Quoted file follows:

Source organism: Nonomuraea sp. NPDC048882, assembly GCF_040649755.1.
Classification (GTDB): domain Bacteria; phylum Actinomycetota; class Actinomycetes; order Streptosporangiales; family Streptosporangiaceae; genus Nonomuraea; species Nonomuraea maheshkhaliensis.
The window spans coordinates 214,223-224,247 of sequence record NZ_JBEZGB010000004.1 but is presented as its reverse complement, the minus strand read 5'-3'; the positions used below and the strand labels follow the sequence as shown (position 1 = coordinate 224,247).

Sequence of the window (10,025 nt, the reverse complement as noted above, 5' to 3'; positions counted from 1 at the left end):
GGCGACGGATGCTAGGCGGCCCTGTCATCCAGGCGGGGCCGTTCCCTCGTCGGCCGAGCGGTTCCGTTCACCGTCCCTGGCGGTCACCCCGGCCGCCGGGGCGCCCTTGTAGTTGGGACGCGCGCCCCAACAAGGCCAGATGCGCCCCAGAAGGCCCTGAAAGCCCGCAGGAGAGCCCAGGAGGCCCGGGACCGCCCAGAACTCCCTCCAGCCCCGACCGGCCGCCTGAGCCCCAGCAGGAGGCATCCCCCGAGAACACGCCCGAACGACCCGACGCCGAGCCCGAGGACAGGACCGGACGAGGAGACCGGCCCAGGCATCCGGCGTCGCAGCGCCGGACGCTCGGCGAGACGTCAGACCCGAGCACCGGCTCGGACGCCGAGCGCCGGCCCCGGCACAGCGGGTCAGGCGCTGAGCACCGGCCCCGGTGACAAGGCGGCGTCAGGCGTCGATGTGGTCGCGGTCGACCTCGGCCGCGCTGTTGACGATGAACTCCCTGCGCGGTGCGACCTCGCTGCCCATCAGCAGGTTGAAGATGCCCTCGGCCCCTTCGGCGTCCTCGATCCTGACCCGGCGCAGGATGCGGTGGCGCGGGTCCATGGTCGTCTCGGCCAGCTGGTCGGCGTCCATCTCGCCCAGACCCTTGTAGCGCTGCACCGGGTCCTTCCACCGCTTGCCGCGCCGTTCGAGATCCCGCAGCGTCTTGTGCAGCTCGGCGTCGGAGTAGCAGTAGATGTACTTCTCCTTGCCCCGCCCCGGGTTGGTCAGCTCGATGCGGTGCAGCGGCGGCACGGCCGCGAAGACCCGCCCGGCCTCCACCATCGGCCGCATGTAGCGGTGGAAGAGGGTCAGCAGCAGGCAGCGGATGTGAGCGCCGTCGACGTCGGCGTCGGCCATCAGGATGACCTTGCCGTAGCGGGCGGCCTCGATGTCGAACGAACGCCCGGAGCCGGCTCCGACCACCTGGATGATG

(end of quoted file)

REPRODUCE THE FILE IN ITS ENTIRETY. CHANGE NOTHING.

Source organism: Nonomuraea sp. NPDC048882, assembly GCF_040649755.1.
Classification (GTDB): domain Bacteria; phylum Actinomycetota; class Actinomycetes; order Streptosporangiales; family Streptosporangiaceae; genus Nonomuraea; species Nonomuraea maheshkhaliensis.
The window spans coordinates 214,223-224,247 of sequence record NZ_JBEZGB010000004.1 but is presented as its reverse complement, the minus strand read 5'-3'; the positions used below and the strand labels follow the sequence as shown (position 1 = coordinate 224,247).

Sequence of the window (10,025 nt, the reverse complement as noted above, 5' to 3'; positions counted from 1 at the left end):
GGCGACGGATGCTAGGCGGCCCTGTCATCCAGGCGGGGCCGTTCCCTCGTCGGCCGAGCGGTTCCGTTCACCGTCCCTGGCGGTCACCCCGGCCGCCGGGGCGCCCTTGTAGTTGGGACGCGCGCCCCAACAAGGCCAGATGCGCCCCAGAAGGCCCTGAAAGCCCGCAGGAGAGCCCAGGAGGCCCGGGACCGCCCAGAACTCCCTCCAGCCCCGACCGGCCGCCTGAGCCCCAGCAGGAGGCATCCCCCGAGAACACGCCCGAACGACCCGACGCCGAGCCCGAGGACAGGACCGGACGAGGAGACCGGCCCAGGCATCCGGCGTCGCAGCGCCGGACGCTCGGCGAGACGTCAGACCCGAGCACCGGCTCGGACGCCGAGCGCCGGCCCCGGCACAGCGGGTCAGGCGCTGAGCACCGGCCCCGGTGACAAGGCGGCGTCAGGCGTCGATGTGGTCGCGGTCGACCTCGGCCGCGCTGTTGACGATGAACTCCCTGCGCGGTGCGACCTCGCTGCCCATCAGCAGGTTGAAGATGCCCTCGGCCCCTTCGGCGTCCTCGATCCTGACCCGGCGCAGGATGCGGTGGCGCGGGTCCATGGTCGTCTCGGCCAGCTGGTCGGCGTCCATCTCGCCCAGACCCTTGTAGCGCTGCACCGGGTCCTTCCACCGCTTGCCGCGCCGTTCGAGATCCCGCAGCGTCTTGTGCAGCTCGGCGTCGGAGTAGCAGTAGATGTACTTCTCCTTGCCCCGCCCCGGGTTGGTCAGCTCGATGCGGTGCAGCGGCGGCACGGCCGCGAAGACCCGCCCGGCCTCCACCATCGGCCGCATGTAGCGGTGGAAGAGGGTCAGCAGCAGGCAGCGGATGTGAGCGCCGTCGACGTCGGCGTCGGCCATCAGGATGACCTTGCCGTAGCGGGCGGCCTCGATGTCGAACGAACGCCCGGAGCCGGCTCCGACCACCTGGATGATG